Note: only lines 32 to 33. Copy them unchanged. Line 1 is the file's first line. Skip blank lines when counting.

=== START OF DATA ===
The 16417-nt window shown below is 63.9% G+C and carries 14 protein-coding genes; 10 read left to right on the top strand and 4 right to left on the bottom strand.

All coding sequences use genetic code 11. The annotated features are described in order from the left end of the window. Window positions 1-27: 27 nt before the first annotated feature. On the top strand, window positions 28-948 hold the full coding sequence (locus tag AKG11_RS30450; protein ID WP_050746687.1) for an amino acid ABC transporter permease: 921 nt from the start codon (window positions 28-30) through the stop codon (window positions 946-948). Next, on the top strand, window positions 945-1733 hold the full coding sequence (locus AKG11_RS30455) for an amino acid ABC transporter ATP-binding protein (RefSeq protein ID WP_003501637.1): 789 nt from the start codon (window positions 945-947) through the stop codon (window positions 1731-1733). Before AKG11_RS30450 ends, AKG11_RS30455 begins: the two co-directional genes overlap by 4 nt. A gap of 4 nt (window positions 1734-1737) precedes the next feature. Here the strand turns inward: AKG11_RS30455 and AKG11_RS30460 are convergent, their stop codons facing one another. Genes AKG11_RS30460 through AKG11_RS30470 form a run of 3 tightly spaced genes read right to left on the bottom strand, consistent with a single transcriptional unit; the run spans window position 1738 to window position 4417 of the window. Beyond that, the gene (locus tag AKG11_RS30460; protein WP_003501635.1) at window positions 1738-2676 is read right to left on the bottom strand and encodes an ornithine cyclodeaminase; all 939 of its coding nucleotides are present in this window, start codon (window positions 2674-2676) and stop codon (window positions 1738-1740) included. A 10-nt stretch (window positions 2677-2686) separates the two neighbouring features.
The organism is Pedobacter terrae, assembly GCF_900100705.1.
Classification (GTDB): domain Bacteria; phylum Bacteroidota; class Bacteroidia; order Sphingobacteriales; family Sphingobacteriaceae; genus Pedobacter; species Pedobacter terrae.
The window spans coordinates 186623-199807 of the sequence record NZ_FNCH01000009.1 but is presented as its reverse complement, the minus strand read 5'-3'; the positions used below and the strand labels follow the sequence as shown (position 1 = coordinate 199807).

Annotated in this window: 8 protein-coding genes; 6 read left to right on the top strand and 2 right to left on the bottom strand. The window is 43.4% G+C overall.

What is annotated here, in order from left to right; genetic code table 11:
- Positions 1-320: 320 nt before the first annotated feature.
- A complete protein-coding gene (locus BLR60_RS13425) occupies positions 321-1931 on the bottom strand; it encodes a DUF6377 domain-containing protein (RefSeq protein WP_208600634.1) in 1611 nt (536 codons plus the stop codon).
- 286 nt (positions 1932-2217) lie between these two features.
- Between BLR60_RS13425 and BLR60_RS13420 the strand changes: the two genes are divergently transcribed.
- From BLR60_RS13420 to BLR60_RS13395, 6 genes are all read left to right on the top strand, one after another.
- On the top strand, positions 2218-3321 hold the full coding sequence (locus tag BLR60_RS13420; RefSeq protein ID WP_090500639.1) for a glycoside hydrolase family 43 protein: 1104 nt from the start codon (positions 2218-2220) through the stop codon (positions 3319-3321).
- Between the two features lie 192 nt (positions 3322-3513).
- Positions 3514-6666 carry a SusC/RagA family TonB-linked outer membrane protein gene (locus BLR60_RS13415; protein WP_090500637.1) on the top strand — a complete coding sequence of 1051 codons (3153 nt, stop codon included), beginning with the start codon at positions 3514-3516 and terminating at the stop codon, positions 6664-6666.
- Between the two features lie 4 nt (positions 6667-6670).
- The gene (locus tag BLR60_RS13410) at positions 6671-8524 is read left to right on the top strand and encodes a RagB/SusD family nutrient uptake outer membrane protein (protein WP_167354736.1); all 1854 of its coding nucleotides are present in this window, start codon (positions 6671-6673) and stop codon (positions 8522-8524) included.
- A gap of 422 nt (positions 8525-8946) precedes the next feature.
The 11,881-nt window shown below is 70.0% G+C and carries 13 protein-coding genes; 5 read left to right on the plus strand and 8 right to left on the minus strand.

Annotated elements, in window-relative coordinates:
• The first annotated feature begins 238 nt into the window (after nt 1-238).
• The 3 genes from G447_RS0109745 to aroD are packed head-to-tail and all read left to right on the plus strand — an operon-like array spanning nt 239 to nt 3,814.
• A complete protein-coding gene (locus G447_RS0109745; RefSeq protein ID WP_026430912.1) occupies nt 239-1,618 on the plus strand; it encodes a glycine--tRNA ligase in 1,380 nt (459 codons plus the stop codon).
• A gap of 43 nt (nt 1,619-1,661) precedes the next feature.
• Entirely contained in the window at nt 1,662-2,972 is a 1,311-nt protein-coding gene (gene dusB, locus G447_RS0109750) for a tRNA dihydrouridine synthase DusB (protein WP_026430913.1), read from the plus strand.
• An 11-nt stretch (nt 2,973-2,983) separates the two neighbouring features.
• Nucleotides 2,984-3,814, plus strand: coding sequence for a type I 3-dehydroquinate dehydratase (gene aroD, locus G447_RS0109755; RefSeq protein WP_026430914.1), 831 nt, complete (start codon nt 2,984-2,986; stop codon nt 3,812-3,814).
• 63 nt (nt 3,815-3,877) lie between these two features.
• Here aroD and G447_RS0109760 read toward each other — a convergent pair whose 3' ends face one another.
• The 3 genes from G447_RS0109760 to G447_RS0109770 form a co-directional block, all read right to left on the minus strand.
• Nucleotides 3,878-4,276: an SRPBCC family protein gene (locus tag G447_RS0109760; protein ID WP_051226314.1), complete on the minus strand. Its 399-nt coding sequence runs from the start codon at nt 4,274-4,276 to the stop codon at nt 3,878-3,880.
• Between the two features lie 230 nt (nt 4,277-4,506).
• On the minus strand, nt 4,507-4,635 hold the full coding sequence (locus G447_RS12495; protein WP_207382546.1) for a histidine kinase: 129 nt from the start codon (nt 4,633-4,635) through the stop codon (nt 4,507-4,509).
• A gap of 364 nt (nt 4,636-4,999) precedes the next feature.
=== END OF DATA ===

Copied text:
• Between the two features lie 230 nt (nt 4,277-4,506).
• On the minus strand, nt 4,507-4,635 hold the full coding sequence (locus G447_RS12495; protein WP_207382546.1) for a histidine kinase: 129 nt from the start codon (nt 4,633-4,635) through the stop codon (nt 4,507-4,509).